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New York's Jaromir Jagr, left, flicks the puck past Pittsburgh's Sidney Crosby during the first period of Game 1 on Friday. ((Keith Srakocic/Associated Press))

The Pittsburgh Penguins weathered an early storm and then stormed out to an amazing victory Friday night.

Down 3-0 early in the second period, the Penguins exploded for five goals en route to a 5-4 victory over the New York Rangers on home ice in Game 1 of their Eastern Conference semifinal.

Five different players scored for Pittsburgh, while Sidney Crosby and Ryan Malone collected a pair of assists.

With the game tied 4-4 and overtime looming, Crosby fired a point shot that deflected off the knee of teammate Evgeni Malkin and into the back of the net with 1:41 left in regulation.  

Rangers forward Jaromir Jagr had two assists in his first playoff game in Pittsburgh since leaving the team seven years ago

Game 2 of the best-of-seven series goes Sunday in Pittsburgh (CBC, CBCSports.ca, 2 pm ET).

Even when they trailed 3-0, the Penguins never thought they were out of the game.

"We were a little nervous early on. They got the first goal and then the second and the third but there was still almost two periods left, so we just threw everything we had at them and got going. We had those two goals back-to-back (midway through the second period) and we got the momentum back," Penguins winger Jarkko Ruutu told Hockey Night in Canada.

Despite the comeback, Ruutu warned the Penguins can't afford to give teams similar leads in the playoffs.

"We have to learn we can't quit playing after giving up one or two goals. We have to push harder and go forward. Sooner or later it's going to catch up with this," Ruutu said.

If the Penguins were rusty — they had not played since April 16, when they completed their four-game, opening-round sweep of Ottawa — they sure didn't look it in the first period.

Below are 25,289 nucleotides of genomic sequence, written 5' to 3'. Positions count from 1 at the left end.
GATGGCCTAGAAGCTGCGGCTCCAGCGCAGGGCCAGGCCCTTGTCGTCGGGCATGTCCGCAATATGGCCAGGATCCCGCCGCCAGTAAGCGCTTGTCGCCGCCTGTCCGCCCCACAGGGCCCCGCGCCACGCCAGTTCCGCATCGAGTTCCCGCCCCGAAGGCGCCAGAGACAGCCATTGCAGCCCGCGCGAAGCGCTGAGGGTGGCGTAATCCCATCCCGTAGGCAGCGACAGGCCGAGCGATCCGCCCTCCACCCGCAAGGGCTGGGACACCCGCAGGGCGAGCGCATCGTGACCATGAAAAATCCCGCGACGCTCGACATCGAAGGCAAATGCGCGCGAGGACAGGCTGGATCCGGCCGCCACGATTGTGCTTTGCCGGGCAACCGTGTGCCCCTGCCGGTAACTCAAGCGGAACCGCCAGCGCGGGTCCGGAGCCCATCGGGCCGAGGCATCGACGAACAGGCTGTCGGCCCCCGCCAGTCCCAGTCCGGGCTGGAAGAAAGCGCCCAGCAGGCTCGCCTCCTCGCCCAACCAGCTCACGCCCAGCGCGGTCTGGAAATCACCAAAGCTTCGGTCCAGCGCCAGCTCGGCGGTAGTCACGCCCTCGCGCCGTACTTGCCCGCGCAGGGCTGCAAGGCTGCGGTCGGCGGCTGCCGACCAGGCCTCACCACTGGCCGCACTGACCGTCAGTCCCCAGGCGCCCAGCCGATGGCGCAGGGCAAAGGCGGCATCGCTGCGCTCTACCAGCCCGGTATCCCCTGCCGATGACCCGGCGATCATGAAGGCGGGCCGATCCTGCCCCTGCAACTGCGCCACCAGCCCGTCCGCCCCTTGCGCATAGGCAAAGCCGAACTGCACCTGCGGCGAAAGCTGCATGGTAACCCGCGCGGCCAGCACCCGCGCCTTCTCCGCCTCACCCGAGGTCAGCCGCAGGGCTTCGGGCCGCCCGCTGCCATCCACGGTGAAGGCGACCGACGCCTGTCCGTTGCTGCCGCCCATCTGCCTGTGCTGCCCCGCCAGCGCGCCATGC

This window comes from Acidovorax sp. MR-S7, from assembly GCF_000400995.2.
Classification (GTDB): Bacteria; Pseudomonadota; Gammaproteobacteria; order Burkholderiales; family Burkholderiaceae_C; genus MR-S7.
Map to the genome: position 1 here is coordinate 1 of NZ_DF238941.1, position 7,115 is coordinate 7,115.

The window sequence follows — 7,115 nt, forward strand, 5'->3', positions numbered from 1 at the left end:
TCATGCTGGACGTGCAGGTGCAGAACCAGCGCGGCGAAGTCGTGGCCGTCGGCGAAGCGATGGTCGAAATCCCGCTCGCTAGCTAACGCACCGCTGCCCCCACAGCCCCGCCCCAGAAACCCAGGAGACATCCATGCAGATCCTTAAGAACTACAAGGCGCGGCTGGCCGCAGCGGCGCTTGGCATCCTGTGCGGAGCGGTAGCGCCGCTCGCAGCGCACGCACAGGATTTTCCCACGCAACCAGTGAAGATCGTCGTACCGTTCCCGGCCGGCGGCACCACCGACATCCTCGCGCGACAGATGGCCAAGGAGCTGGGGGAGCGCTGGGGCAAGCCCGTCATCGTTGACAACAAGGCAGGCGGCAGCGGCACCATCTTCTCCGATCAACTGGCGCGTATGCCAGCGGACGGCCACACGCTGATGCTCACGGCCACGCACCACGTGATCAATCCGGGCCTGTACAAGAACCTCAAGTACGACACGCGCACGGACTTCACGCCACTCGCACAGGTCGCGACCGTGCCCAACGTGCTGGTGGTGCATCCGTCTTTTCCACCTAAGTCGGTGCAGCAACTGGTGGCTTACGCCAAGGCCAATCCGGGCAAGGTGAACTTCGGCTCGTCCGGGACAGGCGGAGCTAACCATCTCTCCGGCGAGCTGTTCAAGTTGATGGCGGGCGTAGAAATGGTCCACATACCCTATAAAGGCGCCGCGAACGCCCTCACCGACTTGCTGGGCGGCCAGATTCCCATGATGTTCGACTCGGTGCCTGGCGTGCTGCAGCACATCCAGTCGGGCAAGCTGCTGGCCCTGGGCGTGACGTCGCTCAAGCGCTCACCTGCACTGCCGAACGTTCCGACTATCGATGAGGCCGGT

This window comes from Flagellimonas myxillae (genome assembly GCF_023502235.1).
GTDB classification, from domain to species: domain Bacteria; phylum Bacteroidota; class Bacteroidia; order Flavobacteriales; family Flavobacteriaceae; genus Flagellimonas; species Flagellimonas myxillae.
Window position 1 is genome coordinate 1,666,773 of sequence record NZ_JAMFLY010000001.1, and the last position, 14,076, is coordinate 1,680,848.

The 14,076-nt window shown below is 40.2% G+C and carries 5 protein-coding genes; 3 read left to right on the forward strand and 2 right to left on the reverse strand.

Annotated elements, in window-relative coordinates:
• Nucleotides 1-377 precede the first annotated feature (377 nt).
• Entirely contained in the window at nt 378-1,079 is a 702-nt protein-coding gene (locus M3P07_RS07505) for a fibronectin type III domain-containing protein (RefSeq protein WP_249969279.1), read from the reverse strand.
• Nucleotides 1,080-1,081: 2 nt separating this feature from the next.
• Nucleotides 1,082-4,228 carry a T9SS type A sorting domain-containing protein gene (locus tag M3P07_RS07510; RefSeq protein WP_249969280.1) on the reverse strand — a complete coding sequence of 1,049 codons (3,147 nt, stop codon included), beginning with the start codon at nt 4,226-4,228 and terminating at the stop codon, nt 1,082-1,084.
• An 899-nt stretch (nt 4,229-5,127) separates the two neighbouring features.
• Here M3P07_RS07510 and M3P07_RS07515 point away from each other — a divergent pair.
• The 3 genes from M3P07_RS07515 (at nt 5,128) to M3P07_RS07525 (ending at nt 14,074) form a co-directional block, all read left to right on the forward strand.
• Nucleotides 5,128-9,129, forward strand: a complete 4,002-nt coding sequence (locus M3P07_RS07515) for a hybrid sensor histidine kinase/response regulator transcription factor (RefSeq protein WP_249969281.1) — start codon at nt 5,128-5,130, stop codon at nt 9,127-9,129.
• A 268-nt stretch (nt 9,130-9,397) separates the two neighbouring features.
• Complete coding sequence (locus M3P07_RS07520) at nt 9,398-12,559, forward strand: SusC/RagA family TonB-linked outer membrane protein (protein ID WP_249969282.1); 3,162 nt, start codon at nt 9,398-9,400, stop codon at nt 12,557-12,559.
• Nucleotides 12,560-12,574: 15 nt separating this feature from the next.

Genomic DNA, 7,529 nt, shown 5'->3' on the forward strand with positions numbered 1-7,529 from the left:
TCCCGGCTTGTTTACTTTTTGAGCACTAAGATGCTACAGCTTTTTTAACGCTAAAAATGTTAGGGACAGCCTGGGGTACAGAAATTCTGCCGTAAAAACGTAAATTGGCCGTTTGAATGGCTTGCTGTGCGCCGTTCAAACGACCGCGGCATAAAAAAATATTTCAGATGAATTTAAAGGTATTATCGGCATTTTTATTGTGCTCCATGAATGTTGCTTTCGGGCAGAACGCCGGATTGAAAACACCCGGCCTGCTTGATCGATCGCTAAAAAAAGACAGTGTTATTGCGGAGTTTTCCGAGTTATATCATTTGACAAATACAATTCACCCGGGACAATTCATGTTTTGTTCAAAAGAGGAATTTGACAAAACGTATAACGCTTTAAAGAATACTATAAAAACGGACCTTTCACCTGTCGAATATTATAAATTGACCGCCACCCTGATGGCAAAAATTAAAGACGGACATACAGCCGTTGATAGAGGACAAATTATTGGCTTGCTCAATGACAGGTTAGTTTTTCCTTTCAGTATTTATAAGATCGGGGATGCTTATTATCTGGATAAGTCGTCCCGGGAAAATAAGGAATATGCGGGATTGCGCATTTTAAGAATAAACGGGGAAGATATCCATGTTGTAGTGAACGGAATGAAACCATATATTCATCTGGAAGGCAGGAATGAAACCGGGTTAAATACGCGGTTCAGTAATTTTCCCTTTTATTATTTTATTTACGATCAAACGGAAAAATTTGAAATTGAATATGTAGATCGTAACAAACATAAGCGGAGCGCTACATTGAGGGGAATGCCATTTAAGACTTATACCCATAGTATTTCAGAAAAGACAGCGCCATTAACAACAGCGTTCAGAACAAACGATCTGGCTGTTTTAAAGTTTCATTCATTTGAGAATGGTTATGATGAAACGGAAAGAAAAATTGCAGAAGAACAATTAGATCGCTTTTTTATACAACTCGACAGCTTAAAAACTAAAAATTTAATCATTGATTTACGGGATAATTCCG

Buoyed by a boisterous hometown crowd, the Penguins dominated the opening 10 minutes, outshooting their opponents 8-0 and forcing Rangers goalie Henrik Lundqvist to make several big saves.

But it was New York that struck first, scoring with the man advantage after Pittsburgh failed to score on two early power-play chances. Martin Straka was buzzing behind the net and his pass in front of the goal went off the skate of Penguins defenceman Sergei Gonchar and past goalie Marc-Andre Fleury at 13:40.

Suddenly the Pittsburgh crowd was dead, and they were further stunned into silence when New York notched two quick goals early in the second period.

Chris Drury scored his third of the playoffs at 1:52, tipping a Marc Staal point shot past Fleury. The play went upstairs for video review — Drury appeared to knock the puck in with a high stick — but the goal stood.

New York was up 3-0 less than two minutes later, after Staal fed a pass to Sean Avery, who rushed into the Pittsburgh zone and beat Fleury on the stick side.

The Rangers were in complete control and the Penguins were reeling, but the complexion of the game radically changed with a pair of Pittsburgh goals just 14 seconds apart.

Jarkko Ruutu netted his second of the post-season when his pass in front of the Rangers' net hit the skate of New York defenceman Michal Rozsival and slid past Lundqvist at 8:13. On the next rush up the ice, Sidney Crosby made a nice play to win the puck behind the net and made a backhanded pass to Pascal Dupuis who beat Lundqvist with a quick snapshot to make it a one-goal game.

The Penguins tested Lundqvist early in the third with three successive shots from in close, but the Swedish goalie couldn't contain the Pittsburgh tide for long.

Marian Hossa's wrist shot from the circle deflected off the skate of Rangers forward Scott Gomez and through the pads of Lundqvist at 4:40, and Petr Sykora completed a pretty Pittsburgh passing play with his fourth goal of the playoffs 20 seconds later.

New York battled back and tied things up midway through the period on a goal from Gomez, before Straka was whistled for an interference call with three minutes left in the game, paving the way for Malkin's winner.

"Our power play has carried all us all year. It's been one of our strong points, and that was a great time to get one," said Pittsburgh defenceman Ryan Whitney, who started the play that led to Malkin's goal.

The Penguins were without veteran forward Gary Roberts, still bothered by a groin injury that forced him to miss games 3 and 4 of Pittsburgh's Eastern Conference quarter-final sweep of Ottawa.